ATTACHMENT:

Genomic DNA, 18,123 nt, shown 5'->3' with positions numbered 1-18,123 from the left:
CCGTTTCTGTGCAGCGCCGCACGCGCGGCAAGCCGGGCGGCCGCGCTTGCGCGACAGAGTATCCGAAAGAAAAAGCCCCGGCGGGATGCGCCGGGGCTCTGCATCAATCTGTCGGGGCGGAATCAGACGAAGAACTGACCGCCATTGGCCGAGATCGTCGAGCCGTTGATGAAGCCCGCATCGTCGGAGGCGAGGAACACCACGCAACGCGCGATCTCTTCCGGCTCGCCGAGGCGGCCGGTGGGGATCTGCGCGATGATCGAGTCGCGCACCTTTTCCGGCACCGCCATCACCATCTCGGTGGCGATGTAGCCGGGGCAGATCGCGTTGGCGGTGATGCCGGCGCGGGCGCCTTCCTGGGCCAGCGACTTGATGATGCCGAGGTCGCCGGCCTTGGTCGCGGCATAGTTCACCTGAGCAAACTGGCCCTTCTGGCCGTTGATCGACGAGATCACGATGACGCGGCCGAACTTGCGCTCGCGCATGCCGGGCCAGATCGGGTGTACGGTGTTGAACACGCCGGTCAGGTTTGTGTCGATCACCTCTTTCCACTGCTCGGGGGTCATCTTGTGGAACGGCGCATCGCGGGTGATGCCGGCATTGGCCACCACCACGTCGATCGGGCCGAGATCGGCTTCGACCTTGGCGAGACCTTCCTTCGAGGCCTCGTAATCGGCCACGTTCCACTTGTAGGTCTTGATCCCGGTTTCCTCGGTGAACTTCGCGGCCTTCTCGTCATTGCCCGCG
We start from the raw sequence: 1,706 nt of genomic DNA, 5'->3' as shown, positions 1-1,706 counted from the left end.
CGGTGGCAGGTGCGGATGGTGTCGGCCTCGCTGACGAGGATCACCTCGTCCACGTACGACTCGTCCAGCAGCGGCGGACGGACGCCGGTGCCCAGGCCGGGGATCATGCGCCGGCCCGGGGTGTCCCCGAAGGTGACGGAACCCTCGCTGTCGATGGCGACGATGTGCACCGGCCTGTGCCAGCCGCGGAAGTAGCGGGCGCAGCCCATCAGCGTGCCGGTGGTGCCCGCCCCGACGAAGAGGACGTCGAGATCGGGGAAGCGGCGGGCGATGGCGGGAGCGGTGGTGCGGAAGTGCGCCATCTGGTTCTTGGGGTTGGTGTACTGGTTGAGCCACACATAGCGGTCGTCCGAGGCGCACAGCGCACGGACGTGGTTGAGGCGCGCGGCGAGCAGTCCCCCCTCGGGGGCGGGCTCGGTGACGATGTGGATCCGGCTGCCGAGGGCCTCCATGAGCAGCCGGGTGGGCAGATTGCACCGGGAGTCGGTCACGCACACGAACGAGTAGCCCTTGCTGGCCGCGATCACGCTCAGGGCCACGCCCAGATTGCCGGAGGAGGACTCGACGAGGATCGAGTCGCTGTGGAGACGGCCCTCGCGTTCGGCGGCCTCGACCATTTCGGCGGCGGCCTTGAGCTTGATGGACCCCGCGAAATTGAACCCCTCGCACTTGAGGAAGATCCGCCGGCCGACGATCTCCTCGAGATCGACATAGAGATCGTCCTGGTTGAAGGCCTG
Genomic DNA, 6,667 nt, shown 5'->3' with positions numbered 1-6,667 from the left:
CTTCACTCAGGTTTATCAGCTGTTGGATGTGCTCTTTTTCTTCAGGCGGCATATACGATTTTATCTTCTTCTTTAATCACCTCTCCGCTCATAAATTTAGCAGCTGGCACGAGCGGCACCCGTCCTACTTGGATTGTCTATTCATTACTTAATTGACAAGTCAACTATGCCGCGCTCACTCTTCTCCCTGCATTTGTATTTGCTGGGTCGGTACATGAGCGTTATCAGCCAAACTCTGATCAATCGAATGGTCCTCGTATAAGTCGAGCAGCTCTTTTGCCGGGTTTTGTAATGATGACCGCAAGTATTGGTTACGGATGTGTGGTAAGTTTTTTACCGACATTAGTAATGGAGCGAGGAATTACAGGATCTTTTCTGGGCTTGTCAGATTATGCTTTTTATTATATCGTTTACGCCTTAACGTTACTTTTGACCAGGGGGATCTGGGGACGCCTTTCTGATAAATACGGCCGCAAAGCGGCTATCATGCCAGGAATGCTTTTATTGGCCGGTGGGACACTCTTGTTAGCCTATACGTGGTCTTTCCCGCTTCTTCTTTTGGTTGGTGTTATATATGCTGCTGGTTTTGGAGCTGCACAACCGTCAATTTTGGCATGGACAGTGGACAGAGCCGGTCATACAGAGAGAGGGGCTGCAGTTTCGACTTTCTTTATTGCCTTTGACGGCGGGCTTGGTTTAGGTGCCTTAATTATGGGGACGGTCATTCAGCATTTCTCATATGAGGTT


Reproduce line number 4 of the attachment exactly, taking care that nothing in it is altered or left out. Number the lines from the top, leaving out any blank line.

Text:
CGGTGGCAGGTGCGGATGGTGTCGGCCTCGCTGACGAGGATCACCTCGTCCACGTACGACTCGTCCAGCAGCGGCGGACGGACGCCGGTGCCCAGGCCGGGGATCATGCGCCGGCCCGGGGTGTCCCCGAAGGTGACGGAACCCTCGCTGTCGATGGCGACGATGTGCACCGGCCTGTGCCAGCCGCGGAAGTAGCGGGCGCAGCCCATCAGCGTGCCGGTGGTGCCCGCCCCGACGAAGAGGACGTCGAGATCGGGGAAGCGGCGGGCGATGGCGGGAGCGGTGGTGCGGAAGTGCGCCATCTGGTTCTTGGGGTTGGTGTACTGGTTGAGCCACACATAGCGGTCGTCCGAGGCGCACAGCGCACGGACGTGGTTGAGGCGCGCGGCGAGCAGTCCCCCCTCGGGGGCGGGCTCGGTGACGATGTGGATCCGGCTGCCGAGGGCCTCCATGAGCAGCCGGGTGGGCAGATTGCACCGGGAGTCGGTCACGCACACGAACGAGTAGCCCTTGCTGGCCGCGATCACGCTCAGGGCCACGCCCAGATTGCCGGAGGAGGACTCGACGAGGATCGAGTCGCTGTGGAGACGGCCCTCGCGTTCGGCGGCCTCGACCATTTCGGCGGCGGCCTTGAGCTTGATGGACCCCGCGAAATTGAACCCCTCGCACTTGAGGAAGATCCGCCGGCCGACGATCTCCTCGAGATCGACATAGAGATCGTCCTGGTTGAAGGCCTG